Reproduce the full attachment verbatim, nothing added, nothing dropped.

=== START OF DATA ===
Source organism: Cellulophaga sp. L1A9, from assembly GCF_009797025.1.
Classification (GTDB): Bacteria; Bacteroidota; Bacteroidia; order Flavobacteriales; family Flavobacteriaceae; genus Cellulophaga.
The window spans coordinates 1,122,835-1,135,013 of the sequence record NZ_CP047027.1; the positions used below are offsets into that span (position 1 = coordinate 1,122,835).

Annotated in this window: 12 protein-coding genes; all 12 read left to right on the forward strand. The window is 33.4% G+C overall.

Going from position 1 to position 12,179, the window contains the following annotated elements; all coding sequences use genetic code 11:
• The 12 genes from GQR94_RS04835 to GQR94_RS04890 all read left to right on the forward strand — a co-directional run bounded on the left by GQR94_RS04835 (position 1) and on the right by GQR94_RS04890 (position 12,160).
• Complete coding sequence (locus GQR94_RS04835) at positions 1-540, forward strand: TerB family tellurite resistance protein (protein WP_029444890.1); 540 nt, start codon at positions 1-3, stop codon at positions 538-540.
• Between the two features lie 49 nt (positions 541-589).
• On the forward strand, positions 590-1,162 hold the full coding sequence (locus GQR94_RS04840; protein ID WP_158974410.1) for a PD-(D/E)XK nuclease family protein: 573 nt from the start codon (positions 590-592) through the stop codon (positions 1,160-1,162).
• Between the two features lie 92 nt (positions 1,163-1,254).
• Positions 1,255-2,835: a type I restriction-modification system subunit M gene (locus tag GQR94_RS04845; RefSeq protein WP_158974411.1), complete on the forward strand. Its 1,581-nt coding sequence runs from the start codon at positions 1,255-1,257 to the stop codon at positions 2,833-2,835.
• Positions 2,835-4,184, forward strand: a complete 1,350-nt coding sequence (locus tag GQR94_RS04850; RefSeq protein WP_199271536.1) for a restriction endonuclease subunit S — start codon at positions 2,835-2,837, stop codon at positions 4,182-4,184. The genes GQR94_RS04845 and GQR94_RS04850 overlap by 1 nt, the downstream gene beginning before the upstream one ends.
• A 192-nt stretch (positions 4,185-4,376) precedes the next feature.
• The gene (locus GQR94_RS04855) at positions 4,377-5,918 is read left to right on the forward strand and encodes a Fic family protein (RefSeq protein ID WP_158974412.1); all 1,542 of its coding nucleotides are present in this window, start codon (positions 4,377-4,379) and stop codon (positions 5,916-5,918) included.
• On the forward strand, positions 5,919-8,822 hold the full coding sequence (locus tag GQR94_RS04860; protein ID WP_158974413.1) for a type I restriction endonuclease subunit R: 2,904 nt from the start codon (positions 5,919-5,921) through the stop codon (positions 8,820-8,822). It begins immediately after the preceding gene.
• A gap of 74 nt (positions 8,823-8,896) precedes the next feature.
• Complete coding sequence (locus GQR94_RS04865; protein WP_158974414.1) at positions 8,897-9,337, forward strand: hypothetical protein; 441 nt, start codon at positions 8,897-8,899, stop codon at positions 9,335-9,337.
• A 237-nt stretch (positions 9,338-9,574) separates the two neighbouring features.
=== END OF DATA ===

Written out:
Source organism: Cellulophaga sp. L1A9, from assembly GCF_009797025.1.
Classification (GTDB): Bacteria; Bacteroidota; Bacteroidia; order Flavobacteriales; family Flavobacteriaceae; genus Cellulophaga.
The window spans coordinates 1,122,835-1,135,013 of the sequence record NZ_CP047027.1; the positions used below are offsets into that span (position 1 = coordinate 1,122,835).

Annotated in this window: 12 protein-coding genes; all 12 read left to right on the forward strand. The window is 33.4% G+C overall.

Going from position 1 to position 12,179, the window contains the following annotated elements; all coding sequences use genetic code 11:
• The 12 genes from GQR94_RS04835 to GQR94_RS04890 all read left to right on the forward strand — a co-directional run bounded on the left by GQR94_RS04835 (position 1) and on the right by GQR94_RS04890 (position 12,160).
• Complete coding sequence (locus GQR94_RS04835) at positions 1-540, forward strand: TerB family tellurite resistance protein (protein WP_029444890.1); 540 nt, start codon at positions 1-3, stop codon at positions 538-540.
• Between the two features lie 49 nt (positions 541-589).
• On the forward strand, positions 590-1,162 hold the full coding sequence (locus GQR94_RS04840; protein ID WP_158974410.1) for a PD-(D/E)XK nuclease family protein: 573 nt from the start codon (positions 590-592) through the stop codon (positions 1,160-1,162).
• Between the two features lie 92 nt (positions 1,163-1,254).
• Positions 1,255-2,835: a type I restriction-modification system subunit M gene (locus tag GQR94_RS04845; RefSeq protein WP_158974411.1), complete on the forward strand. Its 1,581-nt coding sequence runs from the start codon at positions 1,255-1,257 to the stop codon at positions 2,833-2,835.
• Positions 2,835-4,184, forward strand: a complete 1,350-nt coding sequence (locus tag GQR94_RS04850; RefSeq protein WP_199271536.1) for a restriction endonuclease subunit S — start codon at positions 2,835-2,837, stop codon at positions 4,182-4,184. The genes GQR94_RS04845 and GQR94_RS04850 overlap by 1 nt, the downstream gene beginning before the upstream one ends.
• A 192-nt stretch (positions 4,185-4,376) precedes the next feature.
• The gene (locus GQR94_RS04855) at positions 4,377-5,918 is read left to right on the forward strand and encodes a Fic family protein (RefSeq protein ID WP_158974412.1); all 1,542 of its coding nucleotides are present in this window, start codon (positions 4,377-4,379) and stop codon (positions 5,916-5,918) included.
• On the forward strand, positions 5,919-8,822 hold the full coding sequence (locus tag GQR94_RS04860; protein ID WP_158974413.1) for a type I restriction endonuclease subunit R: 2,904 nt from the start codon (positions 5,919-5,921) through the stop codon (positions 8,820-8,822). It begins immediately after the preceding gene.
• A gap of 74 nt (positions 8,823-8,896) precedes the next feature.
• Complete coding sequence (locus GQR94_RS04865; protein WP_158974414.1) at positions 8,897-9,337, forward strand: hypothetical protein; 441 nt, start codon at positions 8,897-8,899, stop codon at positions 9,335-9,337.
• A 237-nt stretch (positions 9,338-9,574) separates the two neighbouring features.